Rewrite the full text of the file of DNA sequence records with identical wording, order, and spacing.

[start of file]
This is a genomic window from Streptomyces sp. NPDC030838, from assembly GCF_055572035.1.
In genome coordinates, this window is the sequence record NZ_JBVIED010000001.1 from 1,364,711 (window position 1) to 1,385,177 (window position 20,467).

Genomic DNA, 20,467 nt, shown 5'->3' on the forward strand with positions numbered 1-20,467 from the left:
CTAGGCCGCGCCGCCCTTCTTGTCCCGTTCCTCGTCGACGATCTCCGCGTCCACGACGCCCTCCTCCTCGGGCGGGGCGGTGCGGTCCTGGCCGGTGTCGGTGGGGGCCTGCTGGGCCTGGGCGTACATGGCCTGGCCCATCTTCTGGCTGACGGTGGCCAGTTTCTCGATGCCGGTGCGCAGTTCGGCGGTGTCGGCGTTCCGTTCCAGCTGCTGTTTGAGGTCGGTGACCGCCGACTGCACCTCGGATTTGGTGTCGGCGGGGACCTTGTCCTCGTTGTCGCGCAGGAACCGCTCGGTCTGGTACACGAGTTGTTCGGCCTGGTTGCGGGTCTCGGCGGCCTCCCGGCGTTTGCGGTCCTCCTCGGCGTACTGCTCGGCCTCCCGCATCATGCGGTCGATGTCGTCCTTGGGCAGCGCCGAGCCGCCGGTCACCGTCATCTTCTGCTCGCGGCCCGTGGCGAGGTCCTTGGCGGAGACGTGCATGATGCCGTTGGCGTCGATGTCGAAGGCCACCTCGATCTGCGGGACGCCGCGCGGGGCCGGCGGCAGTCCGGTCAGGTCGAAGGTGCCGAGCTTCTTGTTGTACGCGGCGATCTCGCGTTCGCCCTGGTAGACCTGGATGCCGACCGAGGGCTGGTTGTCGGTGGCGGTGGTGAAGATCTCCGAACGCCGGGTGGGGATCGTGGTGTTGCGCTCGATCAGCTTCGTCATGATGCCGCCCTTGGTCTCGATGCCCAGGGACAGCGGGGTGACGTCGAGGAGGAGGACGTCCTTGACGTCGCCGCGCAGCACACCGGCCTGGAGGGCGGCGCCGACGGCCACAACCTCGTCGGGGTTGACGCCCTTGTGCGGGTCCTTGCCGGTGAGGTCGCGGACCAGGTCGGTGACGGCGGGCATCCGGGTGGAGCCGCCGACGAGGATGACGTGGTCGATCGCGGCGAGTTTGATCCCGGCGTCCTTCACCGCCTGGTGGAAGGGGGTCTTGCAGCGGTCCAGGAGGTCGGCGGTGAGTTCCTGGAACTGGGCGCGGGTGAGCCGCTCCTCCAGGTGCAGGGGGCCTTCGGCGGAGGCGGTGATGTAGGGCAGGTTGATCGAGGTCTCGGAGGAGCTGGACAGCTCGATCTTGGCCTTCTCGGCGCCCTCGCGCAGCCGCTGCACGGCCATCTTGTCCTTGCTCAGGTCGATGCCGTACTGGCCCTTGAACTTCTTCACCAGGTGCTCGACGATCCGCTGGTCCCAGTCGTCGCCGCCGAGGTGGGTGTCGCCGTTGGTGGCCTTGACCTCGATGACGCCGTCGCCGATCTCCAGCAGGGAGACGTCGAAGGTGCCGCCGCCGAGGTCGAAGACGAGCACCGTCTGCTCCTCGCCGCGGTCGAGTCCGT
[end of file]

This is a genomic window from Streptomyces sp. NPDC030838, from assembly GCF_055572035.1.
In genome coordinates, this window is the sequence record NZ_JBVIED010000001.1 from 1,364,711 (window position 1) to 1,385,177 (window position 20,467).

Genomic DNA, 20,467 nt, shown 5'->3' on the forward strand with positions numbered 1-20,467 from the left:
CTAGGCCGCGCCGCCCTTCTTGTCCCGTTCCTCGTCGACGATCTCCGCGTCCACGACGCCCTCCTCCTCGGGCGGGGCGGTGCGGTCCTGGCCGGTGTCGGTGGGGGCCTGCTGGGCCTGGGCGTACATGGCCTGGCCCATCTTCTGGCTGACGGTGGCCAGTTTCTCGATGCCGGTGCGCAGTTCGGCGGTGTCGGCGTTCCGTTCCAGCTGCTGTTTGAGGTCGGTGACCGCCGACTGCACCTCGGATTTGGTGTCGGCGGGGACCTTGTCCTCGTTGTCGCGCAGGAACCGCTCGGTCTGGTACACGAGTTGTTCGGCCTGGTTGCGGGTCTCGGCGGCCTCCCGGCGTTTGCGGTCCTCCTCGGCGTACTGCTCGGCCTCCCGCATCATGCGGTCGATGTCGTCCTTGGGCAGCGCCGAGCCGCCGGTCACCGTCATCTTCTGCTCGCGGCCCGTGGCGAGGTCCTTGGCGGAGACGTGCATGATGCCGTTGGCGTCGATGTCGAAGGCCACCTCGATCTGCGGGACGCCGCGCGGGGCCGGCGGCAGTCCGGTCAGGTCGAAGGTGCCGAGCTTCTTGTTGTACGCGGCGATCTCGCGTTCGCCCTGGTAGACCTGGATGCCGACCGAGGGCTGGTTGTCGGTGGCGGTGGTGAAGATCTCCGAACGCCGGGTGGGGATCGTGGTGTTGCGCTCGATCAGCTTCGTCATGATGCCGCCCTTGGTCTCGATGCCCAGGGACAGCGGGGTGACGTCGAGGAGGAGGACGTCCTTGACGTCGCCGCGCAGCACACCGGCCTGGAGGGCGGCGCCGACGGCCACAACCTCGTCGGGGTTGACGCCCTTGTGCGGGTCCTTGCCGGTGAGGTCGCGGACCAGGTCGGTGACGGCGGGCATCCGGGTGGAGCCGCCGACGAGGATGACGTGGTCGATCGCGGCGAGTTTGATCCCGGCGTCCTTCACCGCCTGGTGGAAGGGGGTCTTGCAGCGGTCCAGGAGGTCGGCGGTGAGTTCCTGGAACTGGGCGCGGGTGAGCCGCTCCTCCAGGTGCAGGGGGCCTTCGGCGGAGGCGGTGATGTAGGGCAGGTTGATCGAGGTCTCGGAGGAGCTGGACAGCTCGATCTTGGCCTTCTCGGCGCCCTCGCGCAGCCGCTGCACGGCCATCTTGTCCTTGCTCAGGTCGATGCCGTACTGGCCCTTGAACTTCTTCACCAGGTGCTCGACGATCCGCTGGTCCCAGTCGTCGCCGCCGAGGTGGGTGTCGCCGTTGGTGGCCTTGACCTCGATGACGCCGTCGCCGATCTCCAGCAGGGAGACGTCGAAGGTGCCGCCGCCGAGGTCGAAGACGAGCACCGTCTGCTCCTCGCCGCGGTCGAGTCCGT